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Math Help - Newton's Method

  1. #1
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    Newton's Method

    I'm working on two problems that I need help on.

    (1) The radius of a circle is to be measured and its area computed. If the radius can be measured to an accuracy of 0.001 in and the area must be accurate to 0.1in^2, estimate the maximum radius for which this process can be used.

    (2) If pV=20 and p is measured as 5\pm0.02, estimate V.

    Here are the formulas I have been using for these problems (out of Schaum's Calculus, 4th ed.):

    f(x+\Delta x) \sim f(x)+\dot f(x)*\Delta x)

    \displaystyle x_{n+1}=x_n+\frac{f(x_n)}{f\prime(x_n)}

    I'm not requesting that someone work out the problems for me, just help me with where to start. Thanks
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  2. #2
    Grand Panjandrum
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    Quote Originally Posted by dbakeg00 View Post
    I'm working on two problems that I need help on.

    (1) The radius of a circle is to be measured and its area computed. If the radius can be measured to an accuracy of 0.001 in and the area must be accurate to 0.1in^2, estimate the maximum radius for which this process can be used.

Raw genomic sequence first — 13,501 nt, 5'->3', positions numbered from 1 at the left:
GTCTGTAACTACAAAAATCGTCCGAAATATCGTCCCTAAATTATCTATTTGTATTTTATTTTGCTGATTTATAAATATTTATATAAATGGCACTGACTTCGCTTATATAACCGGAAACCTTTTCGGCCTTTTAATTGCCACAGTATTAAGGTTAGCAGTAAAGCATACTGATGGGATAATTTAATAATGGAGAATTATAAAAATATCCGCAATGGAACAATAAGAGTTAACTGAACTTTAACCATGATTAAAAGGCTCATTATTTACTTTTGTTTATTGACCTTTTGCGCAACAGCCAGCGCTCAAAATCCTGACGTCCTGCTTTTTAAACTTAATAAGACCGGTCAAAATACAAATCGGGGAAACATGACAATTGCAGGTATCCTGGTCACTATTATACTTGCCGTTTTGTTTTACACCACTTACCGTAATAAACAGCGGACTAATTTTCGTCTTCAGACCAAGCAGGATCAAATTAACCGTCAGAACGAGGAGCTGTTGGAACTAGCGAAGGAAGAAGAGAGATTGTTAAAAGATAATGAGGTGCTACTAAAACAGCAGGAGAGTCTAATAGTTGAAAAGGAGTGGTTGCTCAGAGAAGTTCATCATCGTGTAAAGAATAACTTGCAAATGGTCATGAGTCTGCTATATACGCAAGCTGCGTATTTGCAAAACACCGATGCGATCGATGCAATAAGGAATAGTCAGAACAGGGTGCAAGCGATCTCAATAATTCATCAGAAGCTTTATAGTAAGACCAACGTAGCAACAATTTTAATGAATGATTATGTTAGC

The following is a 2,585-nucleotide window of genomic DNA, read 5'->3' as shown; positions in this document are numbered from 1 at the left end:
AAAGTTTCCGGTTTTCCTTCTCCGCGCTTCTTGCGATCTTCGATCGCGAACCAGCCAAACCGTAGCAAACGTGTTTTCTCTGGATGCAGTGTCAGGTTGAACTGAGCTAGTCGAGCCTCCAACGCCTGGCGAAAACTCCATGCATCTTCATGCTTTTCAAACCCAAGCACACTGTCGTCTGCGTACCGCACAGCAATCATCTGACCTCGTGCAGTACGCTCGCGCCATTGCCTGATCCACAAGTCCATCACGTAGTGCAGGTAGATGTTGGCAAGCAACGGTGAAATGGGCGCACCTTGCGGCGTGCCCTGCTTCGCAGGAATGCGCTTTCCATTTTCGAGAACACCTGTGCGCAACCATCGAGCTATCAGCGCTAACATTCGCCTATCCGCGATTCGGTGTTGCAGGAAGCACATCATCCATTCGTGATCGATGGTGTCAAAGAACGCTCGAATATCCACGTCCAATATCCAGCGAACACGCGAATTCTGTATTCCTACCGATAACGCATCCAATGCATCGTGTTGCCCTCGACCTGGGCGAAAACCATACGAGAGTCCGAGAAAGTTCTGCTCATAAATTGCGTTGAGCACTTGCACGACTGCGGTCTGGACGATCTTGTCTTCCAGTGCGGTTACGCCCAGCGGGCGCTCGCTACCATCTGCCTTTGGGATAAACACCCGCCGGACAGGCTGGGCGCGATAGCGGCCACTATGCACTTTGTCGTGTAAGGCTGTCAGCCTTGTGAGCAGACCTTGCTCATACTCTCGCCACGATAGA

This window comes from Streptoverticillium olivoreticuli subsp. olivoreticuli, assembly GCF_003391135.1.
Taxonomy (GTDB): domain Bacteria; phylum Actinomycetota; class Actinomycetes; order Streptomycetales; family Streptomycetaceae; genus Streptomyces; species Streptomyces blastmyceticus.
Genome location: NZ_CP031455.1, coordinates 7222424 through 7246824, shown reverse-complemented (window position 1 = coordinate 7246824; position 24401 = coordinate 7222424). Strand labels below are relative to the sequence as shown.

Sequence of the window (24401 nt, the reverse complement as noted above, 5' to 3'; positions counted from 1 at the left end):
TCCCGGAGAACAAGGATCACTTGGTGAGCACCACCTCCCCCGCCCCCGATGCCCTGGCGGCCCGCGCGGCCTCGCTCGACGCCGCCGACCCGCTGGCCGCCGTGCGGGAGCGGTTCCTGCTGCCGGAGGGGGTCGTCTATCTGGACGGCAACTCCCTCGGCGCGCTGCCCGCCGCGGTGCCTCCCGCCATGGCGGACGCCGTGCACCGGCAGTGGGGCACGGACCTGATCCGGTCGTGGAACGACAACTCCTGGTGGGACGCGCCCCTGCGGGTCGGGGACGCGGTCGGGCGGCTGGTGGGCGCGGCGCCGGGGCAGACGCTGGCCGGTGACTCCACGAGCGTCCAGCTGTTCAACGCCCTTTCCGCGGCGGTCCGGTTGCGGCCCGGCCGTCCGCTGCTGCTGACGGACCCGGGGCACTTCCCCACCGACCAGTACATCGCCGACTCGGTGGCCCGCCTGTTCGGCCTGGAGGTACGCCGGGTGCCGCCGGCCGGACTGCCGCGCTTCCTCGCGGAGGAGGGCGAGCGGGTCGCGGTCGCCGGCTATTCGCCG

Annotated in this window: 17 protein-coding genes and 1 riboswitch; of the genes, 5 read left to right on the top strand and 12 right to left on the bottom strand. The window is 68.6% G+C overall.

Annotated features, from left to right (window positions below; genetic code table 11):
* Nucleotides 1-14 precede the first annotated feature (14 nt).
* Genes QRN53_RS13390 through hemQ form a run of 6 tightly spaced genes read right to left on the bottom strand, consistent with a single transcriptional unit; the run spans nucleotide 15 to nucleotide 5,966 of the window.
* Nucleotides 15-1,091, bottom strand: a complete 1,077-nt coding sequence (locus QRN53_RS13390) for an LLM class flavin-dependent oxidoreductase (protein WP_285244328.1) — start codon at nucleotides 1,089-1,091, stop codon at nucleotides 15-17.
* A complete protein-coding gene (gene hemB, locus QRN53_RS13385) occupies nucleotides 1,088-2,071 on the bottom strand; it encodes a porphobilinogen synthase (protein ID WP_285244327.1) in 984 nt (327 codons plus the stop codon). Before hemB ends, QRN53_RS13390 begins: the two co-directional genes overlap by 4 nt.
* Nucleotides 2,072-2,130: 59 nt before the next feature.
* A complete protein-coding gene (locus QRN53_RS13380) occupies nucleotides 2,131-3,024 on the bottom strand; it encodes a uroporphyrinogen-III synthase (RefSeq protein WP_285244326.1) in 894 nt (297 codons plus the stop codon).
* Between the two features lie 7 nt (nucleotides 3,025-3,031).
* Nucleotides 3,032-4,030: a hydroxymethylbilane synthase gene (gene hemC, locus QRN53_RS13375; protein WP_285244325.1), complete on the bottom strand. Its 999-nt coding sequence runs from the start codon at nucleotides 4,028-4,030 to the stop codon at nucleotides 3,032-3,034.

Let the radius be $$ r and error in measuring it be $$ e so the measured radius is \hat{r}=r+e, then the computed area from the measumenet is:

    \hat{A}=\pi \hat{r}^2=\pi (r+e)^2=\pi r^2+ \pi (2r\; e+e^2)=A+ \pi (2r\; e+e^2)

    So the error in the area is \pi (2r\; e+e^2) and if e=0.001 units and the error is the area is 0.1 sq-units then:

    \pi (2\times 0.001 r+0.001^2)=0.1

    so:

    r=\frac{0.1}{2 \times 0.001}-\frac{0.001}{2}\approx 50

    Alternatively you use A=f(r)=\pi r^2, then:

    A =f(r) \approx f(\hat{r}) - ef'(\hat{r})=\hat{A} -e f'(\hat{r})

    Then if $$ u is the maximum permissible error in $$ A you solve u=|ef'(\hat{r})|

    Which is equivalent to the earlier method when the e^2 terms are ignored. This later method has the advantage that it will still work for more complicated functions (and in particular the function in the next question).

    CB
    Last edited by CaptainBlack; November 10th 2010 at 11:58 PM.
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